The more I wrote about women, the more distanced I felt from the figure I saw in the mirror.
Almost two years ago, I said goodbye to one of the most important people in my life: my first therapist. I’d started seeing S while in the throes of what I now suspect was a meltdown, the kind of aimless yet suffocating malaise in which hours would pass without me realizing. I’d come to in my dark, carpeted bedroom, lying face-down on the ground and wishing I could cast through the floor and melt into the earth. Sometimes I’d mix it up by having a panic attack: My entire body would go numb, and my partner would have to carry me.
just how bad
amThank you for writing this piece so thoughtfully, as an Asian American woman
I started wearing pants again, after years of expressing that I wished I could only wear skirts and dresses forever. I remembered that the reason I went through such an intense depression, which precipitated my visits to S, was likely because I’d started on a low-dose hormonal birth control pill. I couldn’t stop thinking about the sentence I’d written in that letter to myself in therapy, the queasiness and embarrassment I’d felt for expressing it, and the fact that the feeling was now growing stronger and stronger, like a parasite that fed specifically on my insistence that I was—I am—I have never wanted anything more than to be a woman.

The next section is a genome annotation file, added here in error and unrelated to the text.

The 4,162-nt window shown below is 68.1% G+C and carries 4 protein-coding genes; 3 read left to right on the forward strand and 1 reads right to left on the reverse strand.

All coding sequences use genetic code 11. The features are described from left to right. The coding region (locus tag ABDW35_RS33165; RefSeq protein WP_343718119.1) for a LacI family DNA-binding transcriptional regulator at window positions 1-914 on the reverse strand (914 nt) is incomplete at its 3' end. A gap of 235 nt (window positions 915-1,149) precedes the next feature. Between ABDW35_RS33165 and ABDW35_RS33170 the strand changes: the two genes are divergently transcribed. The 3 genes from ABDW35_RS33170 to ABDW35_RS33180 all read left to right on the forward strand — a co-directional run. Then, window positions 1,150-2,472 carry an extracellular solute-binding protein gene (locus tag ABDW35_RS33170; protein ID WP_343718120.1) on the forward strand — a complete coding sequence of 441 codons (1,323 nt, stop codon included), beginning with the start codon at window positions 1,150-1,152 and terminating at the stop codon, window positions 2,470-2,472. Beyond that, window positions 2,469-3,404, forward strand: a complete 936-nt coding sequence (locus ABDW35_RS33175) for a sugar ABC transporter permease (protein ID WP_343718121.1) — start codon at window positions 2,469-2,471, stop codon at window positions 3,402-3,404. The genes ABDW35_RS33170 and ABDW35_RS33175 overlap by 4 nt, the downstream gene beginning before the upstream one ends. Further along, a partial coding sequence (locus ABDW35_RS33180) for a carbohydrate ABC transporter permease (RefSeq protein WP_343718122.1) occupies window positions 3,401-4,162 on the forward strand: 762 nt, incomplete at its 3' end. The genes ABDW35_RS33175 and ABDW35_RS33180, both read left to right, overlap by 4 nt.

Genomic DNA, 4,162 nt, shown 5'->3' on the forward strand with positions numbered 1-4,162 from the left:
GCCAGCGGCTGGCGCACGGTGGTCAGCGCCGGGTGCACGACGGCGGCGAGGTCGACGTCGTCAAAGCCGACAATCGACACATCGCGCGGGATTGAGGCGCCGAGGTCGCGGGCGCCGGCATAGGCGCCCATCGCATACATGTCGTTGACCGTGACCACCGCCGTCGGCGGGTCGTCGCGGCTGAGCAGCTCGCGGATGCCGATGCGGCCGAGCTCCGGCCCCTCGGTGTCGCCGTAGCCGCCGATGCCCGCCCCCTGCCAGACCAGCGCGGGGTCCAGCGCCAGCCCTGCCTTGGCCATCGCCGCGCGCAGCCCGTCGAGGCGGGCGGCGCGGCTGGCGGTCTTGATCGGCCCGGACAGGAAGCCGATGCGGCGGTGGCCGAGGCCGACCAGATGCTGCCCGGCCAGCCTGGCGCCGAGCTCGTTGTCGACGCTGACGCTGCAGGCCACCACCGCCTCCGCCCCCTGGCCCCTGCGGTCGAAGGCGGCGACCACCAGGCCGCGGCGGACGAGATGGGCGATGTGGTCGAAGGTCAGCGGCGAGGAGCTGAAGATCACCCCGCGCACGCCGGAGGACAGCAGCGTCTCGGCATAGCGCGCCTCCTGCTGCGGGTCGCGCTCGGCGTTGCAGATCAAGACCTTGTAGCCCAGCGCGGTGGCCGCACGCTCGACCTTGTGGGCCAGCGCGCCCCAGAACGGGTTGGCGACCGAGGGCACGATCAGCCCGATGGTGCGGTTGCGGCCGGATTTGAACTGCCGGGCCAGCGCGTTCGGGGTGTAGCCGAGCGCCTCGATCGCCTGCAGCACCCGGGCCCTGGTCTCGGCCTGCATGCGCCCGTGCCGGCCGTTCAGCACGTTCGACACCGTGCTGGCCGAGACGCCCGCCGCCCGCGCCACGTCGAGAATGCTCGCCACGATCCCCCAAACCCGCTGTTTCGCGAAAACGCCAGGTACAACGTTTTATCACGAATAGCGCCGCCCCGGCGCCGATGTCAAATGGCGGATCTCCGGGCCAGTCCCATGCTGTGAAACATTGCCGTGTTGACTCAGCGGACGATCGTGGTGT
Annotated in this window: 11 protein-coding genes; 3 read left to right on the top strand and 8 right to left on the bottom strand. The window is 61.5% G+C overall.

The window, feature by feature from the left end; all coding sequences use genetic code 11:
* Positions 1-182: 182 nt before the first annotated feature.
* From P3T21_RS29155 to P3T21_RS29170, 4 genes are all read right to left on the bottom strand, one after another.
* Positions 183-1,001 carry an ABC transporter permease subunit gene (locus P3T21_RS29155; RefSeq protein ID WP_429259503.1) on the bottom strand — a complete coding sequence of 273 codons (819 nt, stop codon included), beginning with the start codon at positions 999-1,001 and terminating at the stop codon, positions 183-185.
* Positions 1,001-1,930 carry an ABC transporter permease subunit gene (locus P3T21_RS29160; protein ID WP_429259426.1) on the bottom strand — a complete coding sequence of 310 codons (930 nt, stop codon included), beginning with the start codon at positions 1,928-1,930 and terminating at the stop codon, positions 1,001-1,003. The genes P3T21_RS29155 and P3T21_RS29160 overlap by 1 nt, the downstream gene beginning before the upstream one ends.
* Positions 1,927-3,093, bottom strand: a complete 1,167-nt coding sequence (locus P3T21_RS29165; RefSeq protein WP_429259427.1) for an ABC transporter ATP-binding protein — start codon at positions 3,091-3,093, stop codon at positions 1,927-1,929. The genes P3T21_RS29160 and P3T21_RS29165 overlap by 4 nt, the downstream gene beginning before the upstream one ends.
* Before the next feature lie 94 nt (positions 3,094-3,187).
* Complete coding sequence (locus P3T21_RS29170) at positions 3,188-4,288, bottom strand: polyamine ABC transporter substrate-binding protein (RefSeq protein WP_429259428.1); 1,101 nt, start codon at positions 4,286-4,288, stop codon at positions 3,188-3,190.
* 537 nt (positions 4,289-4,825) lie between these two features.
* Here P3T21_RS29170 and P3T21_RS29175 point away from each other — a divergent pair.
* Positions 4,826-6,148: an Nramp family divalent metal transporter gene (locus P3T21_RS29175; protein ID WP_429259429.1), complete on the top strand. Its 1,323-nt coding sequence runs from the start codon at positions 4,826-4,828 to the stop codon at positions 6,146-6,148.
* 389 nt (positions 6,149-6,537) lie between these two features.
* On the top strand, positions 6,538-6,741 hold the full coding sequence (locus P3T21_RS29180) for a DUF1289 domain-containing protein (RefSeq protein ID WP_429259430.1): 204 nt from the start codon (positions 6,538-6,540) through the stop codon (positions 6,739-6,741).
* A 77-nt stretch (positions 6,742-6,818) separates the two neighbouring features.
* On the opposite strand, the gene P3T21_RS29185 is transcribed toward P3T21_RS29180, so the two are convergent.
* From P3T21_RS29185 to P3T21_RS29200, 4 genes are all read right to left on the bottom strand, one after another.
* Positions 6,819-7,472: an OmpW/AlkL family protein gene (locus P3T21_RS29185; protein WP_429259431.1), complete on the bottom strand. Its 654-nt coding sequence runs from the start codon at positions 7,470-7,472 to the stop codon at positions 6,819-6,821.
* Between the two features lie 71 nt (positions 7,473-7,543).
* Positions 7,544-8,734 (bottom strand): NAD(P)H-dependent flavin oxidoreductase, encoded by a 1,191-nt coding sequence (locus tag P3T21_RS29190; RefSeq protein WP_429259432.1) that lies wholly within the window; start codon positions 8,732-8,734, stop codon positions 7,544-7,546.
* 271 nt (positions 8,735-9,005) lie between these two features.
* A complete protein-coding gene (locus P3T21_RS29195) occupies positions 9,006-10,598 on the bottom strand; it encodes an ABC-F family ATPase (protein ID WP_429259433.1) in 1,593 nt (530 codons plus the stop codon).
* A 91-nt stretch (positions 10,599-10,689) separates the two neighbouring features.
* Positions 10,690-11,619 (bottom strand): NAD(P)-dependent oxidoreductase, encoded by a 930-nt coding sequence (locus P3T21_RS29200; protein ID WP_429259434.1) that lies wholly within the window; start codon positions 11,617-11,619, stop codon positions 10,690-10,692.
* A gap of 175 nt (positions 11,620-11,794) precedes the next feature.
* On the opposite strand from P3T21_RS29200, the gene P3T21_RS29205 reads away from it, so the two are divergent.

Without women’s media, I wouldn’t have a career—and I might never have found a way to articulate how poorly I identified with womanhood at large.
To all the people who’ve sent work my way because, in part, of my identity: thank you. I appreciate everything you’ve done for me, but I’m not the only Asian American “woman” who can write about these things. To my friends and my sister: I would indeed prefer if you started calling me Lio, but I understand that old habits die hard; I have patience, if you have persistence. To my parents and my partner: I keep having dreams in which you leave me, and I don’t know what to do with that. With my parents, this may have to be just another thing we sweep under the rug; you’ll tell me my hair is too short, and I’ll remind you that you used to tell me that my hair was too long. With my partner, I cannot express how thankful I am for your love and courage.
To the young women who’ve stumbled upon my work, both the pieces that are built on the idea of me, a woman writer, and the ones that aren’t: I still have things I can tell you, teach you, but what you’ll learn in your own time is that anything can change. The industry, your interests, your skills. Your feelings about the world, about the people close to you, about yourself. What I urge you to practice is honesty and empathy toward every version of “you” you shed and grow out of. And when the next generation turns to you, implore them to do the same.